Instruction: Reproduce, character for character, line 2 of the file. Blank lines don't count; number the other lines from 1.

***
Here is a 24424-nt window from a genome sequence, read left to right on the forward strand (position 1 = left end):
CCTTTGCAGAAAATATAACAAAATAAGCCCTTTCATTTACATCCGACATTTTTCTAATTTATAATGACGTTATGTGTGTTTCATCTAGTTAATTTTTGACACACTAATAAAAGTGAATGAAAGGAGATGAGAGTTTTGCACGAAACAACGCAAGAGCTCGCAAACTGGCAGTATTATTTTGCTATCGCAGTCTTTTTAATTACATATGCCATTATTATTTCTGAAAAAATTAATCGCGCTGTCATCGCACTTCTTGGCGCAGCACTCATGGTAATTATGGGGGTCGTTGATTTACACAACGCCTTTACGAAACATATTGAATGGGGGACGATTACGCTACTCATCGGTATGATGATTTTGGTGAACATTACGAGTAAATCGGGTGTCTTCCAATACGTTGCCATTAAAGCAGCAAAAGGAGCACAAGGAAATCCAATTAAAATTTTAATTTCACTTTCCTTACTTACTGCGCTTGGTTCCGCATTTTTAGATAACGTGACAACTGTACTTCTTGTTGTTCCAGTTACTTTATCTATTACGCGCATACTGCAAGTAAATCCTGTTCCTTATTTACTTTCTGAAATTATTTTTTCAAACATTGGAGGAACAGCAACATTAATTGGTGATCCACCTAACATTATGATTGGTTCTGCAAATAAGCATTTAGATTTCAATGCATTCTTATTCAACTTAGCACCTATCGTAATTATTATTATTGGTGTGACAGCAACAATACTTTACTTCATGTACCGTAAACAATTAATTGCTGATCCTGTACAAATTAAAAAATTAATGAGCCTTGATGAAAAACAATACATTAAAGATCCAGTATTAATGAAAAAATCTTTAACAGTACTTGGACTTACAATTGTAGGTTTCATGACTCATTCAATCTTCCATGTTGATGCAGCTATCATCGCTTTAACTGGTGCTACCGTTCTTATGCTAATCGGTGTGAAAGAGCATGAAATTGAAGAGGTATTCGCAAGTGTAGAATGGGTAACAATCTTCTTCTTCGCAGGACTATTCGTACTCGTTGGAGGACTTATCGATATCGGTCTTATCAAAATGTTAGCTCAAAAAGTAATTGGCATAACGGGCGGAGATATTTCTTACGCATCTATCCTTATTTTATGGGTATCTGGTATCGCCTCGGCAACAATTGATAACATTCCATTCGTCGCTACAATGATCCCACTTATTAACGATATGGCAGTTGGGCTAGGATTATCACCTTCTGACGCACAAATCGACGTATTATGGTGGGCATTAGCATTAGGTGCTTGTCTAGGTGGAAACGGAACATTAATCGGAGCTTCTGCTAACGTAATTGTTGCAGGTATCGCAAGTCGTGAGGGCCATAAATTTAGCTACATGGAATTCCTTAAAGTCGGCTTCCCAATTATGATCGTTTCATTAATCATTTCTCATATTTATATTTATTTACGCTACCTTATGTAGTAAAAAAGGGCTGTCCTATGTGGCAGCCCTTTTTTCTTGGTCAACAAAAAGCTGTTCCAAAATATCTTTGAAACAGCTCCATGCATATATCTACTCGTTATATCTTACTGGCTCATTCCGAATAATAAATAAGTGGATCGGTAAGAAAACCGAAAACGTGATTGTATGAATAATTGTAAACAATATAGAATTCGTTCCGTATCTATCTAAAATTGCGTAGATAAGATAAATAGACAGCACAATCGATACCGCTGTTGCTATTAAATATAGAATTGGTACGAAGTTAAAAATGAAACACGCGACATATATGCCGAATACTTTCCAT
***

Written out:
CCTTTGCAGAAAATATAACAAAATAAGCCCTTTCATTTACATCCGACATTTTTCTAATTTATAATGACGTTATGTGTGTTTCATCTAGTTAATTTTTGACACACTAATAAAAGTGAATGAAAGGAGATGAGAGTTTTGCACGAAACAACGCAAGAGCTCGCAAACTGGCAGTATTATTTTGCTATCGCAGTCTTTTTAATTACATATGCCATTATTATTTCTGAAAAAATTAATCGCGCTGTCATCGCACTTCTTGGCGCAGCACTCATGGTAATTATGGGGGTCGTTGATTTACACAACGCCTTTACGAAACATATTGAATGGGGGACGATTACGCTACTCATCGGTATGATGATTTTGGTGAACATTACGAGTAAATCGGGTGTCTTCCAATACGTTGCCATTAAAGCAGCAAAAGGAGCACAAGGAAATCCAATTAAAATTTTAATTTCACTTTCCTTACTTACTGCGCTTGGTTCCGCATTTTTAGATAACGTGACAACTGTACTTCTTGTTGTTCCAGTTACTTTATCTATTACGCGCATACTGCAAGTAAATCCTGTTCCTTATTTACTTTCTGAAATTATTTTTTCAAACATTGGAGGAACAGCAACATTAATTGGTGATCCACCTAACATTATGATTGGTTCTGCAAATAAGCATTTAGATTTCAATGCATTCTTATTCAACTTAGCACCTATCGTAATTATTATTATTGGTGTGACAGCAACAATACTTTACTTCATGTACCGTAAACAATTAATTGCTGATCCTGTACAAATTAAAAAATTAATGAGCCTTGATGAAAAACAATACATTAAAGATCCAGTATTAATGAAAAAATCTTTAACAGTACTTGGACTTACAATTGTAGGTTTCATGACTCATTCAATCTTCCATGTTGATGCAGCTATCATCGCTTTAACTGGTGCTACCGTTCTTATGCTAATCGGTGTGAAAGAGCATGAAATTGAAGAGGTATTCGCAAGTGTAGAATGGGTAACAATCTTCTTCTTCGCAGGACTATTCGTACTCGTTGGAGGACTTATCGATATCGGTCTTATCAAAATGTTAGCTCAAAAAGTAATTGGCATAACGGGCGGAGATATTTCTTACGCATCTATCCTTATTTTATGGGTATCTGGTATCGCCTCGGCAACAATTGATAACATTCCATTCGTCGCTACAATGATCCCACTTATTAACGATATGGCAGTTGGGCTAGGATTATCACCTTCTGACGCACAAATCGACGTATTATGGTGGGCATTAGCATTAGGTGCTTGTCTAGGTGGAAACGGAACATTAATCGGAGCTTCTGCTAACGTAATTGTTGCAGGTATCGCAAGTCGTGAGGGCCATAAATTTAGCTACATGGAATTCCTTAAAGTCGGCTTCCCAATTATGATCGTTTCATTAATCATTTCTCATATTTATATTTATTTACGCTACCTTATGTAGTAAAAAAGGGCTGTCCTATGTGGCAGCCCTTTTTTCTTGGTCAACAAAAAGCTGTTCCAAAATATCTTTGAAACAGCTCCATGCATATATCTACTCGTTATATCTTACTGGCTCATTCCGAATAATAAATAAGTGGATCGGTAAGAAAACCGAAAACGTGATTGTATGAATAATTGTAAACAATATAGAATTCGTTCCGTATCTATCTAAAATTGCGTAGATAAGATAAATAGACAGCACAATCGATACCGCTGTTGCTATTAAATATAGAATTGGTACGAAGTTAAAAATGAAACACGCGACATATATGCCGAATACTTTCCAT